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Wednesday, April 14, 2021

Missouri revises rules on carrying concealed weapons

A new law in Missouri revises the state’s rule on carrying concealed weapons.

Show-Me State law currently requires a permit, training and background checks for people who want to carry a concealed weapon in the state. This will change at the first of next year.

The Republican-led House and Senate voted on Wednesday, Sept. 14, to override a gubernatorial veto of a bill to authorize people to carry hidden guns in locations they can already carry weapons openly. The new rule takes effect Jan. 1, 2017.

Other changes in the legislation include dropping a requirement for people to complete a gun safety training course or pass a criminal background check before purchasing a gun.

The successful override attempt required at least two-thirds of state lawmakers to vote in favour of overruling Democratic Gov. Jay Nixon. Previously SB656, the new law adds Missouri to a growing list of states to authorize most adults to carry concealed weapons without a permit.

According to reports, 10 other states already permit most people to carry concealed guns even if they have not undergone training requirements for permits.

The Missouri law also includes a “stand your ground” provision to no longer require people who believe they are in danger to first attempt to retreat before using lethal force. The rule applies to any place they are legally entitled to be present.

At least 30 states have rules in place on retreat (similar to) that mirror Missouri’s new law, according to FindLaw.com.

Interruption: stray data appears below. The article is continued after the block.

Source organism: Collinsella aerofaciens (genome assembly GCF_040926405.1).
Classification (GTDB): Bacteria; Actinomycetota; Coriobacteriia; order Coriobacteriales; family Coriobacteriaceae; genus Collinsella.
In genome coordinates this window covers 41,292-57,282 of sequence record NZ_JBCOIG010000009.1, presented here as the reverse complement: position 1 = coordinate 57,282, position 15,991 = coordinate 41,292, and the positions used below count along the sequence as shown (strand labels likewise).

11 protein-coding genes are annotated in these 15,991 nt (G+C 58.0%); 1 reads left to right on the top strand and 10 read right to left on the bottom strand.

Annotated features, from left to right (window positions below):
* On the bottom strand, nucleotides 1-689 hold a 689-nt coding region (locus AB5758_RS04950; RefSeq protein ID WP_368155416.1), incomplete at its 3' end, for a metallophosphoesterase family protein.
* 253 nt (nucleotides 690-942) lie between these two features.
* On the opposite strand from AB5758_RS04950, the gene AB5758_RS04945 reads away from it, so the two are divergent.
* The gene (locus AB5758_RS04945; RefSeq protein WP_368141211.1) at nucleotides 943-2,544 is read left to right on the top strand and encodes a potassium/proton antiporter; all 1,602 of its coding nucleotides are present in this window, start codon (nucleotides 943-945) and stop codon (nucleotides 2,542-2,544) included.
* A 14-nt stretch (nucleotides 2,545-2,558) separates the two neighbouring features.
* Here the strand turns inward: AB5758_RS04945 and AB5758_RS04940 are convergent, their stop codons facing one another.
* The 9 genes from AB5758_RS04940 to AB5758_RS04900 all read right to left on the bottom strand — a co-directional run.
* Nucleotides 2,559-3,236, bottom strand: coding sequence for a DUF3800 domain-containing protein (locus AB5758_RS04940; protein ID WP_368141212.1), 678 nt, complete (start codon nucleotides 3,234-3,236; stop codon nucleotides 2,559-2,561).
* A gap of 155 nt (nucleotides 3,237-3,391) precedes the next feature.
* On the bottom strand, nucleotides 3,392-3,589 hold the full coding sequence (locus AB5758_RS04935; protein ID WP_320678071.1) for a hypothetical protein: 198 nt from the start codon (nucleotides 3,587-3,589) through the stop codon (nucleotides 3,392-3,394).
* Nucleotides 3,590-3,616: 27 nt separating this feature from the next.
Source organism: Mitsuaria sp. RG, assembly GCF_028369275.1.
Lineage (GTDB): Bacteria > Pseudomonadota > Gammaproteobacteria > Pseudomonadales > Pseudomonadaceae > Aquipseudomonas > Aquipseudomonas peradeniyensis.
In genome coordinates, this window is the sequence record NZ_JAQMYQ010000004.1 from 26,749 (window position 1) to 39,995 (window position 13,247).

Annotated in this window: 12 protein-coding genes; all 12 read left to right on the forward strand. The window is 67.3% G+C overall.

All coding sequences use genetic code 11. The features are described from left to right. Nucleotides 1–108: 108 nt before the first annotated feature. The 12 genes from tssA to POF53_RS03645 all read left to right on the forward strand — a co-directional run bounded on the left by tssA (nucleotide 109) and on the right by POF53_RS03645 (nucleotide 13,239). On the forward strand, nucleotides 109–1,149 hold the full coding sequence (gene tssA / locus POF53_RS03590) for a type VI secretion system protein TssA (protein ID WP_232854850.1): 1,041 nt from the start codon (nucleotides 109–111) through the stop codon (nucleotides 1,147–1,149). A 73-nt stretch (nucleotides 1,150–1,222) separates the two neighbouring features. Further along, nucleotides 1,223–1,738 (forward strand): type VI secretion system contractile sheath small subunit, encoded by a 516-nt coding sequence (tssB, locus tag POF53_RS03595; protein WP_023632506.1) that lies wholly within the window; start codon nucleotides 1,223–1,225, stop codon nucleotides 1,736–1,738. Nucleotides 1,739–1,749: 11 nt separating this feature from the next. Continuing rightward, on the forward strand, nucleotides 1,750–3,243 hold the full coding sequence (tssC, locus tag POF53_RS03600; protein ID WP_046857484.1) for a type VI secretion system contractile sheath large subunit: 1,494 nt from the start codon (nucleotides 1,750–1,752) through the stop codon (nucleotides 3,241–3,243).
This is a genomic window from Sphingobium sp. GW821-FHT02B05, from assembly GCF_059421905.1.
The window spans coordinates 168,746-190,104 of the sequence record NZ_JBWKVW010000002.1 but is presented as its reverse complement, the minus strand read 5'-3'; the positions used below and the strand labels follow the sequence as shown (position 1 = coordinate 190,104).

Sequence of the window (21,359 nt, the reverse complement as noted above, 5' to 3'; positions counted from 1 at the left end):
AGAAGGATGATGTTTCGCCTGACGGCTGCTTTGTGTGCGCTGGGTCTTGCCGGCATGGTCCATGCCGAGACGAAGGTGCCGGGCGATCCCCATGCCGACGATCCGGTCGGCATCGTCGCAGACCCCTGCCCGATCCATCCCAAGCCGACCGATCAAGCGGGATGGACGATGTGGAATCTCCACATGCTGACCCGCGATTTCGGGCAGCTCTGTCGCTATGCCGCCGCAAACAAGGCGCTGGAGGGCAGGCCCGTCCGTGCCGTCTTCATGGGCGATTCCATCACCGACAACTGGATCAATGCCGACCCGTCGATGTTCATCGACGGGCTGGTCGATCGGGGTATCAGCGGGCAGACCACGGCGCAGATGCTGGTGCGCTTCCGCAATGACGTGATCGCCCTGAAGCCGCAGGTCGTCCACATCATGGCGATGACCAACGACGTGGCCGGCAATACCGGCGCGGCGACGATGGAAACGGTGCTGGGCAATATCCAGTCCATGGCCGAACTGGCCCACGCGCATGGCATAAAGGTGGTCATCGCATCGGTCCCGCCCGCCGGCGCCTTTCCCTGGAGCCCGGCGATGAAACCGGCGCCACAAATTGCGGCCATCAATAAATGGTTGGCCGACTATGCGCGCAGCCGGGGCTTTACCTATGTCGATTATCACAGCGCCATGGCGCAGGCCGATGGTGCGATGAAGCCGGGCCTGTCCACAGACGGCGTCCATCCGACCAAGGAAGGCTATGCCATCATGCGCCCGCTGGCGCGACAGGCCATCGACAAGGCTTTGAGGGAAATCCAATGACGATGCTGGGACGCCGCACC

The state’s “castle doctrine” law is also revised to allow invited guests in a home to use deadly force on intruders. The revision includes people legally allowed in a vehicle, business or property.

The stand-your-ground and castle doctrine rules take effect in mid-October.

Other states to authorize permit-less carry of concealed weapons for most adults are Alaska, Arizona, Arkansas, Idaho – residents only, Kansas, Maine, Mississippi, Vermont, West Virginia, and Wyoming – residents only.

Idaho and Wyoming require non-residents to have a permit to carry a concealed handgun.

Limited forms of permit-less concealed carry are found in Montana, New Hampshire, New Mexico and Oklahoma.

Federal law does not restrict individuals from transporting legally acquired firearms across state lines for lawful purposes. However, certain exceptions do apply.

Travellers should be aware that many states and localities have laws governing the transportation of firearms. Gun owners must be prepared to comply with legal requirements in each jurisdiction.

To help avoid potential legal issues, firearms should be carried unloaded, locked in a case, and stored in an area inaccessible to the driver or any passenger. Ammunition should be stored in a separate locked container.

Travellers in areas with restrictive laws are also advised to carry copies of any applicable firearm licenses or permits.